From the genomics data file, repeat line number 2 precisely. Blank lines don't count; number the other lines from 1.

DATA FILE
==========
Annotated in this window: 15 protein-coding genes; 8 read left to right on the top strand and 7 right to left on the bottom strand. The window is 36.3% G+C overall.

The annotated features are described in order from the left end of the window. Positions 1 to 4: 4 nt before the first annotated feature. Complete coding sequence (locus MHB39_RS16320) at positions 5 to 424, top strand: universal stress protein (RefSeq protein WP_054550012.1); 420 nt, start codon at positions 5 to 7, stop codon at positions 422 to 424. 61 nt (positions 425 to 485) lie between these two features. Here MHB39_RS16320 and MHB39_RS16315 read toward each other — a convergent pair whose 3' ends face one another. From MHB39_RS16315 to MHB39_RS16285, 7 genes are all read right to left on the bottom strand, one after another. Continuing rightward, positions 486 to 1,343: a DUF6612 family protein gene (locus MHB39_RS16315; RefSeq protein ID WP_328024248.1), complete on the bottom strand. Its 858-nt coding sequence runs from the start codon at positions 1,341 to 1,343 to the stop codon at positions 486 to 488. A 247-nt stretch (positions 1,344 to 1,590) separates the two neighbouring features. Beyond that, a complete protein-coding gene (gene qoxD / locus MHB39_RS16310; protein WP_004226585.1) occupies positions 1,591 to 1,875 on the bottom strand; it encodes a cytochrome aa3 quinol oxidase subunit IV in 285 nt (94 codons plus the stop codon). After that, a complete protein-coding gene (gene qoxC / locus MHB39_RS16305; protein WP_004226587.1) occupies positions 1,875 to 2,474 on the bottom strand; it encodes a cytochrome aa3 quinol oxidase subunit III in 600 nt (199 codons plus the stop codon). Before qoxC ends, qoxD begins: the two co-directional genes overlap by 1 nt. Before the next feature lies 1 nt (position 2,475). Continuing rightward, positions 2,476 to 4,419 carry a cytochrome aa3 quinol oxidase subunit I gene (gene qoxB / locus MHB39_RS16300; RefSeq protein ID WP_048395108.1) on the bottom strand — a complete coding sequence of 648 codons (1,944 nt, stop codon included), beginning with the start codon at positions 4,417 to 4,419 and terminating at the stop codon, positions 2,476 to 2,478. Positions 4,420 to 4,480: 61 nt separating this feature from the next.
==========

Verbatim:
The annotated features are described in order from the left end of the window. Positions 1 to 4: 4 nt before the first annotated feature. Complete coding sequence (locus MHB39_RS16320) at positions 5 to 424, top strand: universal stress protein (RefSeq protein WP_054550012.1); 420 nt, start codon at positions 5 to 7, stop codon at positions 422 to 424. 61 nt (positions 425 to 485) lie between these two features. Here MHB39_RS16320 and MHB39_RS16315 read toward each other — a convergent pair whose 3' ends face one another. From MHB39_RS16315 to MHB39_RS16285, 7 genes are all read right to left on the bottom strand, one after another. Continuing rightward, positions 486 to 1,343: a DUF6612 family protein gene (locus MHB39_RS16315; RefSeq protein ID WP_328024248.1), complete on the bottom strand. Its 858-nt coding sequence runs from the start codon at positions 1,341 to 1,343 to the stop codon at positions 486 to 488. A 247-nt stretch (positions 1,344 to 1,590) separates the two neighbouring features. Beyond that, a complete protein-coding gene (gene qoxD / locus MHB39_RS16310; protein WP_004226585.1) occupies positions 1,591 to 1,875 on the bottom strand; it encodes a cytochrome aa3 quinol oxidase subunit IV in 285 nt (94 codons plus the stop codon). After that, a complete protein-coding gene (gene qoxC / locus MHB39_RS16305; protein WP_004226587.1) occupies positions 1,875 to 2,474 on the bottom strand; it encodes a cytochrome aa3 quinol oxidase subunit III in 600 nt (199 codons plus the stop codon). Before qoxC ends, qoxD begins: the two co-directional genes overlap by 1 nt. Before the next feature lies 1 nt (position 2,475). Continuing rightward, positions 2,476 to 4,419 carry a cytochrome aa3 quinol oxidase subunit I gene (gene qoxB / locus MHB39_RS16300; RefSeq protein ID WP_048395108.1) on the bottom strand — a complete coding sequence of 648 codons (1,944 nt, stop codon included), beginning with the start codon at positions 4,417 to 4,419 and terminating at the stop codon, positions 2,476 to 2,478. Positions 4,420 to 4,480: 61 nt separating this feature from the next.